posted by The Lamplighter at 11:56 AM on April 27, 2010


I own a nexus one.

It doesn't seem heavy, but I haven't owned an iphone. I rarel use the trackball. I only use it in cases where I'd fat finger navigation / text editting otherwise.

The current nexus one doesn't do 3G on AT&T, only on Tmobile. It does Edge, or 2G on AT&T I believe.

It can tether with appropriate apps from the android market.

It's a good phone for me, but if you're stuck with AT&T and happy with your iphone, then the nexus one would be more pricey, and slower internet access.
posted by garlic at 12:08 PM on April 27, 2010


I have a Nokia N900, which hasn't been mentioned yet. The OS is called Maemo, and the next major version is to be called 'Meego'. The current Maemo release meets many of your criteria:
  • It's a smartphone that isn't from Apple or Google
  • It's not Symbian
  • decent impact resistance
  • a decent camera, doesn't have to be great, just adequate. The 5MP camera onboard is pretty high resolution but it's not going to compete with fancy flashes and zoom lenses
  • calendar with gCal integration. I think gmail has an exchange / outlook interface that Maemo hooks into. The lack of calDAV is dissapointing, but may be resolved in Meego.
  • there is an IMAP client built in, but it's missing IDLE, and google mail is notoriously bad about imap support (just enough to get outlook running). gmail worked with firmware 1.0, but has problems with 1.1. It may be fixed again in 1.2
  • good mobile web experience. Pretty sweet gecko based rendering system, and firefox is prototyping their mobile build, Fennec, on the N900.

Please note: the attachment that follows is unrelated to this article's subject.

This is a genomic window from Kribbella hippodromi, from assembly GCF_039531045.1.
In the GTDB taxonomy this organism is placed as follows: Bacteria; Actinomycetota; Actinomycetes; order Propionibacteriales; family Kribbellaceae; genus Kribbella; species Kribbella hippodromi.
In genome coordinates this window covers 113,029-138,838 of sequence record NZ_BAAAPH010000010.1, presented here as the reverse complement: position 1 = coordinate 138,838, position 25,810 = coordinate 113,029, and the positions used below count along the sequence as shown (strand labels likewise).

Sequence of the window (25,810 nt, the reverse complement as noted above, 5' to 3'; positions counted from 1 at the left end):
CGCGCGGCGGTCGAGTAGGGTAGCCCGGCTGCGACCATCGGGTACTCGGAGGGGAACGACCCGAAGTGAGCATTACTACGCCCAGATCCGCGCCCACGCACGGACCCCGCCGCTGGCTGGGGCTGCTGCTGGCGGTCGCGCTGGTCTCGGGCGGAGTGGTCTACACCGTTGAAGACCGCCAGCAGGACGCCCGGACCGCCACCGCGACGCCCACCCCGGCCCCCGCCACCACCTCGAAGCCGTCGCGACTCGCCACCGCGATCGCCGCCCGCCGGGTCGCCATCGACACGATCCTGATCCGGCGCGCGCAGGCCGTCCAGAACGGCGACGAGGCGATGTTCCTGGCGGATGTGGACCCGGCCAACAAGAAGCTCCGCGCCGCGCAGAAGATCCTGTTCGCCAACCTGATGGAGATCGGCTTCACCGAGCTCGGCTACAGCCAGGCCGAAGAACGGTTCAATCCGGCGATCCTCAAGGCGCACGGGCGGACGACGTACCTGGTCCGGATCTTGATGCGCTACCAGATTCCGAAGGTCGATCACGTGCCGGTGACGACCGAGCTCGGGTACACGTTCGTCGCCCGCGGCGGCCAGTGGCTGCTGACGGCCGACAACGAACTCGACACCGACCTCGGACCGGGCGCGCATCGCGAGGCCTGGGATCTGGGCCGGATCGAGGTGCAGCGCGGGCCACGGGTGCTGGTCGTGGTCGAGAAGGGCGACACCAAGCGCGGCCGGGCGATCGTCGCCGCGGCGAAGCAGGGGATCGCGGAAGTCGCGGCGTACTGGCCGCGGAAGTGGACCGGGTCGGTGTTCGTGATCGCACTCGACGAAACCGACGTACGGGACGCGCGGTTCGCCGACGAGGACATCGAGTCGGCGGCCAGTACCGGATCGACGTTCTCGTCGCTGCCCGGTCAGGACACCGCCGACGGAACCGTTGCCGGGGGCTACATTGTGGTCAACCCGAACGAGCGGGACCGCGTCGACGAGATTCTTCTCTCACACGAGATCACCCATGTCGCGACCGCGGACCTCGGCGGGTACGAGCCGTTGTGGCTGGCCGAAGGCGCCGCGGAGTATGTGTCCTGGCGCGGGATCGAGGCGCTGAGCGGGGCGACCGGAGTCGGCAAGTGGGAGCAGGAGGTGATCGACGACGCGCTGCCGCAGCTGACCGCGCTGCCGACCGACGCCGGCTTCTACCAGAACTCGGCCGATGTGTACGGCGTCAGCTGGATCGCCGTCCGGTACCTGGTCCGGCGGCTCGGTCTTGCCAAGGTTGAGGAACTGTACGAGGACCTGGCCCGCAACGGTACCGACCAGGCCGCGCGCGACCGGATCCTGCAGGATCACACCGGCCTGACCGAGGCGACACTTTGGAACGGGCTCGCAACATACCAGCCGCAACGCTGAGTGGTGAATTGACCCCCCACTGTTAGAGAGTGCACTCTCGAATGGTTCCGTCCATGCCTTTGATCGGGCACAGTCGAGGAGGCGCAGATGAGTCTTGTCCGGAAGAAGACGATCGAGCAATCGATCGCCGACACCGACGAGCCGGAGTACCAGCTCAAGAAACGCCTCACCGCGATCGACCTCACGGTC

• tethering (I think that's the term?) so I can use my phone's Internet connection with my macbook. This is on my todo list and I'm pretty sure it's doable.
On the minuses:
  • as few moving parts as possible. It's got a slide out keyboard and a slider switch to screen unlock. There is an onscreen keyboard if you're worried about a part failure making the phone useless.
  • some degree of water resistance. I have no clue about this, and I'm not willing to find out ;)
  • have good access and editing of google docs in the field. Oooo, dropbox integration would be awesome as well. I don't know of any Maemo apps for this, but the browser might handle the HTML versions? Dropbox doesn't support maemo either.
  • It's only marginally cheaper than a droid.
  • The n900 supports GSM but only Tmobile's 3g frequency, not ATT's. You'll be limited to EDGE speeds for as long as you're with ATT

posted by pwnguin at 12:59 PM on April 27, 2010


I went from a 1st-gen iPhone to a Nexus One, and love it. The N1 just keeps getting better and better. Apple has the advantage in terms of available applications, but I've found stuff on the Android Market to do everything I need so far.